Sun Microsystems this week has gone through one of its sweeping product upgrades, freshening up its Opteron, SPARC and thin client lines.
Dave Givens knew a seven-hour roundtrip commute to and from Mariposa to Cisco's San Jose headquarters wasn't normal, but he didn't think it exceptionally unusual. Then Midas called.
ATI has posted the latest version of its Catalyst drivers. Release 6.4 incorporates Linux support for the chip maker's Radeon X1300, X1600, X1800 and X1900 GPUs, and tweaks video quality on Windows systems courtesy of a few adjustments to the Avivo engine.
Capita has just three years to turn a "middling" IT department seconded from local government into a "world-class" player that can compete in the cut-throat world of private sector outsourcers.
Civil unrest in Bangalore, India, has led to the closure of a call centre used by UK-based LLU ISP Be.
iRiver will ship its latest hard drive-based MP3 players, dubbed the E10, into the South Korean market later this month, pitching the machine's 6GB capacity, 1.5in colour screen and 32-hour playback period against Apple's iPod Nano. It's claimed the device also operates as a TV remote control.
Paleontologists have unearthed an unprecedented cache of early human fossils in Ethiopia. The discoveries, reported in Nature, bone-up the story of our ancestors in the cradle of humanity.
Sony is close to announcing PlayStation price cuts, in the US at the very least. Stateside, the price will fall from $149 to $129 before April is out, an industry analyst forecast yesterday.
Fujitsu-Siemen's storage division is hawking a new tape storage solution for SMBs. It says its groovily-dubbed FibreCAT TX24 eliminates human error in the backup process.
Notebook specialist Averatec will ship its take on the ultra-mobile PC concept this autumn, offering a handheld Windows XP Home Edition-based machine with a keyboard that sits underneath a slide-out 5in, 1,280 x 1,204 touch-sensitive screen.
LettersBlack helicopters have been circling this week over the .eu domain landrush. The TLD has just been made available to the unwashed masses after a sunrise period for companies and organisations to stake their legitimate claims. Naturally, it's all gone titsup:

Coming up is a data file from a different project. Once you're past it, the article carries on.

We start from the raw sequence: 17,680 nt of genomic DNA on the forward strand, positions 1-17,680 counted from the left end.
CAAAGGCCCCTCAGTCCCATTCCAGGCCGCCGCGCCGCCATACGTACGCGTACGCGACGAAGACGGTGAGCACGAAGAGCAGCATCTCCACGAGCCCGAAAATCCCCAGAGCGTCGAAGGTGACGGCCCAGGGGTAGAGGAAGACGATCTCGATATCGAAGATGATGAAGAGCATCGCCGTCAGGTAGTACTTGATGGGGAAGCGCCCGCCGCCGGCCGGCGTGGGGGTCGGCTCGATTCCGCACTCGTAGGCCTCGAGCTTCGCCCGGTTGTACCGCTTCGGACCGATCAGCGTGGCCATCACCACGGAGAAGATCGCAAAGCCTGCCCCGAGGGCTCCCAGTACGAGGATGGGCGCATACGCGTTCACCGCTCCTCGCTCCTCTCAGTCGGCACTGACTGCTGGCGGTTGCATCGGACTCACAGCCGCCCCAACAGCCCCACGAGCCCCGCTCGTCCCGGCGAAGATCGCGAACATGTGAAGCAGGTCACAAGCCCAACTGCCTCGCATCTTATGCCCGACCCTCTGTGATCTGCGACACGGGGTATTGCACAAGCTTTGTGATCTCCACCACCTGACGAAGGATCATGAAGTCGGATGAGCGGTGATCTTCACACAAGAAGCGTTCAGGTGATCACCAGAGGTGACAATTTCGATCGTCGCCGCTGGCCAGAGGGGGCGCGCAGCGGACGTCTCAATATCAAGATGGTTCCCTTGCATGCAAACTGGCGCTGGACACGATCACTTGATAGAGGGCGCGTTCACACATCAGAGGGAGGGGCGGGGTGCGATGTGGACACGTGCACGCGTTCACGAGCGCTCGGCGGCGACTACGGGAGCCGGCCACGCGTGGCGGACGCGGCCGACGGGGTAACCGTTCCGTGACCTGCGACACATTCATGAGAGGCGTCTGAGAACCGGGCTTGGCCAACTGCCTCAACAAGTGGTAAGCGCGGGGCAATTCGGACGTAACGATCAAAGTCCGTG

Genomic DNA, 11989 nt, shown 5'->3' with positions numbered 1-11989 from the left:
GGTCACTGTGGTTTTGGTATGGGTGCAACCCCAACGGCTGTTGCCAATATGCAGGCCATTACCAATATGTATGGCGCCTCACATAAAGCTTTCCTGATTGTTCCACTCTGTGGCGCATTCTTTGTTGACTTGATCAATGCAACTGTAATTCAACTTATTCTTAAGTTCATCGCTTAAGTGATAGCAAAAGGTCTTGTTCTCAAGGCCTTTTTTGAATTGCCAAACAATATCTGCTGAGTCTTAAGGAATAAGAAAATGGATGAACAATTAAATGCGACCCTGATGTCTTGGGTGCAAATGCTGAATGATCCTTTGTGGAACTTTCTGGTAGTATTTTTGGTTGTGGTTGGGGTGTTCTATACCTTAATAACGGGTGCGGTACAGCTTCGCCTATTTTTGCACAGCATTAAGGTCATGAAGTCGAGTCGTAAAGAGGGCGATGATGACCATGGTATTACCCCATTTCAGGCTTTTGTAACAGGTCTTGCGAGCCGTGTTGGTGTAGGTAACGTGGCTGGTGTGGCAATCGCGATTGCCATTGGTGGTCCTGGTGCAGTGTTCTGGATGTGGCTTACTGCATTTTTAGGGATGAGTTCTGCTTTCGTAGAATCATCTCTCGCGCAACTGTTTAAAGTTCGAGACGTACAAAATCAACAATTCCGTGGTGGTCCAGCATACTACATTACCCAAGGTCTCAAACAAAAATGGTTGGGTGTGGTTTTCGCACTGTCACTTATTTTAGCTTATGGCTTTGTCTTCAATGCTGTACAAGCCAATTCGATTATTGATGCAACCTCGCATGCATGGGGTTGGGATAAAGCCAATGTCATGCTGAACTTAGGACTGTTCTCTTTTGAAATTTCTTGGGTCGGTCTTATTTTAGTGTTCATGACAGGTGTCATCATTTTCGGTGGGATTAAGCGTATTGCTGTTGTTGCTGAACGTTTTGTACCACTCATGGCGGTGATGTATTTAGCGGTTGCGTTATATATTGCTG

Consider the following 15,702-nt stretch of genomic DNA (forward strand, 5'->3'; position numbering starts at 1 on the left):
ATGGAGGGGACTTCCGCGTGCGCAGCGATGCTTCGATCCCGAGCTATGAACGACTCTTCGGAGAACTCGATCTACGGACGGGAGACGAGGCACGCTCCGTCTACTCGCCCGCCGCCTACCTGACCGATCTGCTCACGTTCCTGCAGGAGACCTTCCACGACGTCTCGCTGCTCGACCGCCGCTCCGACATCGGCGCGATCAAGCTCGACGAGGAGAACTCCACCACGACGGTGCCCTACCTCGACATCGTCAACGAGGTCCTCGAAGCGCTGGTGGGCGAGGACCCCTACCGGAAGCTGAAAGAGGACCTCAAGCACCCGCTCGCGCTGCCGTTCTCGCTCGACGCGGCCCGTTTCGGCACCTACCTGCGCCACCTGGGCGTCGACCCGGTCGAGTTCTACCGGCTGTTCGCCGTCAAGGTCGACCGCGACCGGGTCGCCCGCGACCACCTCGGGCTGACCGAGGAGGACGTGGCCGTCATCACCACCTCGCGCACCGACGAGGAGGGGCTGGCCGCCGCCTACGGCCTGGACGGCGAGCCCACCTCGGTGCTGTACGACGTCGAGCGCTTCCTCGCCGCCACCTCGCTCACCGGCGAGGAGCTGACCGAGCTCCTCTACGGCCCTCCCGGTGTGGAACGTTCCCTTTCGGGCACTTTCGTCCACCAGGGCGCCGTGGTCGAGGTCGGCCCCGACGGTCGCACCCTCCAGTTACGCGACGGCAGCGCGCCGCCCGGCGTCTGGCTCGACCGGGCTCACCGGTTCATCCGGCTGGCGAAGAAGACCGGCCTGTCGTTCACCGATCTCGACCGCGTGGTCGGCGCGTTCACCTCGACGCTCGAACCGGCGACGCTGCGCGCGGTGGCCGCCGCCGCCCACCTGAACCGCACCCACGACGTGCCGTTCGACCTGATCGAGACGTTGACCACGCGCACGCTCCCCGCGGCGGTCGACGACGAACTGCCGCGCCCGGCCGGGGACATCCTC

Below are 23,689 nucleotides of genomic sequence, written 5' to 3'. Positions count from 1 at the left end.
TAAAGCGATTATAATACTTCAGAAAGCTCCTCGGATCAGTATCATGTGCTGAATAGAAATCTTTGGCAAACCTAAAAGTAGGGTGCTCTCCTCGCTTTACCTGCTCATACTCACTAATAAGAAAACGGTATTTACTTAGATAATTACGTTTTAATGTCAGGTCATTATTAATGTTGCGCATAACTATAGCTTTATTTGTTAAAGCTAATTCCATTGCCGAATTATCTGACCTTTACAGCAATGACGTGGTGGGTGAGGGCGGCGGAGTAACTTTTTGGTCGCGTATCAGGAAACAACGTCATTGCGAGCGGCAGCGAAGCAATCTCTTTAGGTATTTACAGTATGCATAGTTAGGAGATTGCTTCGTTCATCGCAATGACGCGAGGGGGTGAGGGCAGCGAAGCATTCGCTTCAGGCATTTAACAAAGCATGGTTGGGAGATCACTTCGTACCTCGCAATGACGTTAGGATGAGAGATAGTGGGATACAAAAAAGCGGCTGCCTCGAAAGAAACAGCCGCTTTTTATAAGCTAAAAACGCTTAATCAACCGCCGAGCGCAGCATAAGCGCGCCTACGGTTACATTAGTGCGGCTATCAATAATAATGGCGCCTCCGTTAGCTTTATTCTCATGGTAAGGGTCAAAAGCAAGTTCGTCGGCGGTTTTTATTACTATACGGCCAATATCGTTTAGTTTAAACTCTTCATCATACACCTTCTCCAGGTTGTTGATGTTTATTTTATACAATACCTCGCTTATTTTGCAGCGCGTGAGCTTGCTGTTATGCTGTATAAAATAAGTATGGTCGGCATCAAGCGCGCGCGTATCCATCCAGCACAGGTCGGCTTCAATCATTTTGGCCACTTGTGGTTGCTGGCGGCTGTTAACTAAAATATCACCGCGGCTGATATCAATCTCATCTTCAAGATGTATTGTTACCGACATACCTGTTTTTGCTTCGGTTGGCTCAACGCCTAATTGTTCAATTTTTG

The Freedom of Information Act has produced wider access to information – but the legislation has been implemented in a way that hinders requests, and the Information Commissioner is partly to blame, a House of Commons committee has heard.
BT has run out of broadband capacity in Hemel Hempstead. It means orders for new broadband connections have been put on hold while the UK's former phone monopoly installs new kit to meet demand.
Samsung's upcoming ultra-mobile PC, the Q1, will be pricey enough when it hits the UK's shores, but buyers in the company's native land of South Korea will have to splash out even more if they want one. According to local reports, they will have to pay the best part of KRW2m - equivalent to $2,100/£1,198.
Lawyers for a Briton fighting extradition to the US on charges that he perpetrated the biggest ever hack against US government systems fear their client could end up in Guantanamo. Gary McKinnon, 40, might be tried under US anti-terror laws over alleged attacks on military and NASA systems between 2001 and 2002.
Researchers working on organic light-emitting devices (OLEDs) have made a critical jump that could finally call lights out time for the humble bulb. Since OLEDs are transparent when switched off, the prospect is of whole surfaces like walls, windows, or even curtains flooding rooms with brilliant white light.
UK digital radio company Oono will ship its first handheld offering, the iPod-esque MiniDAB, in June. The asking price? A mere £180, the company told Reg Hardware today.
Imagine CupJust a quick follow up to yesterday's entry, we mentioned ward sister Mel and her insights into friends, family and patients. We think it would be interesting to open the floor to you guys.
A number of technology companies in Bangalore, India, have shut up shop for the day following the death of the famous septuagenarian Indian actor Rajkumar.
A Las Vegas hotelier is to test two one-third scale versions of an inflatable space motel, New Scientist reports.
Review round-upThis week's no-holds-barred product assessments from around the web...
Last month, security researcher HD Moore decided to write a simple program that would mangle the code found in web pages and gauge the effect such data would have on the major browsers. The result: hundreds of crashes and the discovery of several dozen flaws.
Networking manufacturer D-Link is facing an escalating row over how its kit queries internet time servers.
Buffalo has upped the capacity of its TeraStation Pro network-attached storage (NAS) boxes to 2TB, an increase in data-archive space of 25 per cent. It also announced a 2TB version of its TeraStation Home Server (HS) unit, doubling the product's current capacity.
Sometimes we don't really see what our eyes are viewing. That's true with your computer screen, and it's true in nature as well. Oh sure, we can say what we think we're seeing, but we're missing the big story such as the man behind the curtain, to recall a famous phrase from an even more beloved movie.
iPod accessory specialist DLO has begun shipping what it claims is the first ever iPod dock that uses a TV screen to let you navigate through your player's music collection from a distance. In short, no more squinting at the iPod's screen.
Wall Street's fling with AMD officially ended today with investors deciding the company has milked all it can out of a performance, price and power consumption edge on rival Intel.
Microsoft has made its latest thrust into the internet futurama that is Web 2.0, by issuing a second batch of pre-release code for its Atlas technology along with a toolkit for Visual Studio developers to build Atlas controls.